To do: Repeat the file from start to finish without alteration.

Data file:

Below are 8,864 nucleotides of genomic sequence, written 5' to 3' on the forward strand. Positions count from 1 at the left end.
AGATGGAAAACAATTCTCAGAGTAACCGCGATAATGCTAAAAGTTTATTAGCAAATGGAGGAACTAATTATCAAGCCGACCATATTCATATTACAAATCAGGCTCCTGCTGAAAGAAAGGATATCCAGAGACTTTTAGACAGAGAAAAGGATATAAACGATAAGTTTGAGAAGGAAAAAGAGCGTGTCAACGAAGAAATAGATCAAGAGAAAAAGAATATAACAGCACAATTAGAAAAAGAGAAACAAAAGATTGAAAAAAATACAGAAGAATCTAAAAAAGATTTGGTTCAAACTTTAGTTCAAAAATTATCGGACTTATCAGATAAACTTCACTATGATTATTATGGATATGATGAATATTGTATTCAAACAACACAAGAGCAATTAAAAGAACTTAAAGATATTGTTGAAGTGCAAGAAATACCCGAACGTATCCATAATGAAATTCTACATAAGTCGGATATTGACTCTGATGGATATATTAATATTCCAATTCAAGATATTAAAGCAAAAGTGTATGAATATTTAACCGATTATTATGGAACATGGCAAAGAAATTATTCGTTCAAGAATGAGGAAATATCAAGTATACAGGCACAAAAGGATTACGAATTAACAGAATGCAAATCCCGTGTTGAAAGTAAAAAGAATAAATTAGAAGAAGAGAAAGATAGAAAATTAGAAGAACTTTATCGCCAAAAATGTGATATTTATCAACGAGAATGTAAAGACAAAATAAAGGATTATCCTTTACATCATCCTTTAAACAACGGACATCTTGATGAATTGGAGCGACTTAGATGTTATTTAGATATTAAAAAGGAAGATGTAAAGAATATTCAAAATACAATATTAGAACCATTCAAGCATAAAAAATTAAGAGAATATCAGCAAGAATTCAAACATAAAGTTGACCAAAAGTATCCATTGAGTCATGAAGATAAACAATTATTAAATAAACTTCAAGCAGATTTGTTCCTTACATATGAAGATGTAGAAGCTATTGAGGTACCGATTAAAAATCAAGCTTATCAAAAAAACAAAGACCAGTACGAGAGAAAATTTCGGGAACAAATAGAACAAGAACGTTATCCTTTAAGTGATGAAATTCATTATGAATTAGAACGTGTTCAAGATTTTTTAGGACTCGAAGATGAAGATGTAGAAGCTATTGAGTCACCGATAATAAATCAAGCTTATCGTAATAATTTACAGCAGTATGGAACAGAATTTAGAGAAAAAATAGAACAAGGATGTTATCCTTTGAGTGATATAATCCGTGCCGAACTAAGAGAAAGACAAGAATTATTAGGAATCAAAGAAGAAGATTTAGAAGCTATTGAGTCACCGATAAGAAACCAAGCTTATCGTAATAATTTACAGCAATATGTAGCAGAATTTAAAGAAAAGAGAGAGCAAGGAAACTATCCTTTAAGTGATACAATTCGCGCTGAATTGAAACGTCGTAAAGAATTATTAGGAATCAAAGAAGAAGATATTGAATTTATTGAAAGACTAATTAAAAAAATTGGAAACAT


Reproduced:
Below are 8,864 nucleotides of genomic sequence, written 5' to 3' on the forward strand. Positions count from 1 at the left end.
AGATGGAAAACAATTCTCAGAGTAACCGCGATAATGCTAAAAGTTTATTAGCAAATGGAGGAACTAATTATCAAGCCGACCATATTCATATTACAAATCAGGCTCCTGCTGAAAGAAAGGATATCCAGAGACTTTTAGACAGAGAAAAGGATATAAACGATAAGTTTGAGAAGGAAAAAGAGCGTGTCAACGAAGAAATAGATCAAGAGAAAAAGAATATAACAGCACAATTAGAAAAAGAGAAACAAAAGATTGAAAAAAATACAGAAGAATCTAAAAAAGATTTGGTTCAAACTTTAGTTCAAAAATTATCGGACTTATCAGATAAACTTCACTATGATTATTATGGATATGATGAATATTGTATTCAAACAACACAAGAGCAATTAAAAGAACTTAAAGATATTGTTGAAGTGCAAGAAATACCCGAACGTATCCATAATGAAATTCTACATAAGTCGGATATTGACTCTGATGGATATATTAATATTCCAATTCAAGATATTAAAGCAAAAGTGTATGAATATTTAACCGATTATTATGGAACATGGCAAAGAAATTATTCGTTCAAGAATGAGGAAATATCAAGTATACAGGCACAAAAGGATTACGAATTAACAGAATGCAAATCCCGTGTTGAAAGTAAAAAGAATAAATTAGAAGAAGAGAAAGATAGAAAATTAGAAGAACTTTATCGCCAAAAATGTGATATTTATCAACGAGAATGTAAAGACAAAATAAAGGATTATCCTTTACATCATCCTTTAAACAACGGACATCTTGATGAATTGGAGCGACTTAGATGTTATTTAGATATTAAAAAGGAAGATGTAAAGAATATTCAAAATACAATATTAGAACCATTCAAGCATAAAAAATTAAGAGAATATCAGCAAGAATTCAAACATAAAGTTGACCAAAAGTATCCATTGAGTCATGAAGATAAACAATTATTAAATAAACTTCAAGCAGATTTGTTCCTTACATATGAAGATGTAGAAGCTATTGAGGTACCGATTAAAAATCAAGCTTATCAAAAAAACAAAGACCAGTACGAGAGAAAATTTCGGGAACAAATAGAACAAGAACGTTATCCTTTAAGTGATGAAATTCATTATGAATTAGAACGTGTTCAAGATTTTTTAGGACTCGAAGATGAAGATGTAGAAGCTATTGAGTCACCGATAATAAATCAAGCTTATCGTAATAATTTACAGCAGTATGGAACAGAATTTAGAGAAAAAATAGAACAAGGATGTTATCCTTTGAGTGATATAATCCGTGCCGAACTAAGAGAAAGACAAGAATTATTAGGAATCAAAGAAGAAGATTTAGAAGCTATTGAGTCACCGATAAGAAACCAAGCTTATCGTAATAATTTACAGCAATATGTAGCAGAATTTAAAGAAAAGAGAGAGCAAGGAAACTATCCTTTAAGTGATACAATTCGCGCTGAATTGAAACGTCGTAAAGAATTATTAGGAATCAAAGAAGAAGATATTGAATTTATTGAAAGACTAATTAAAAAAATTGGAAACAT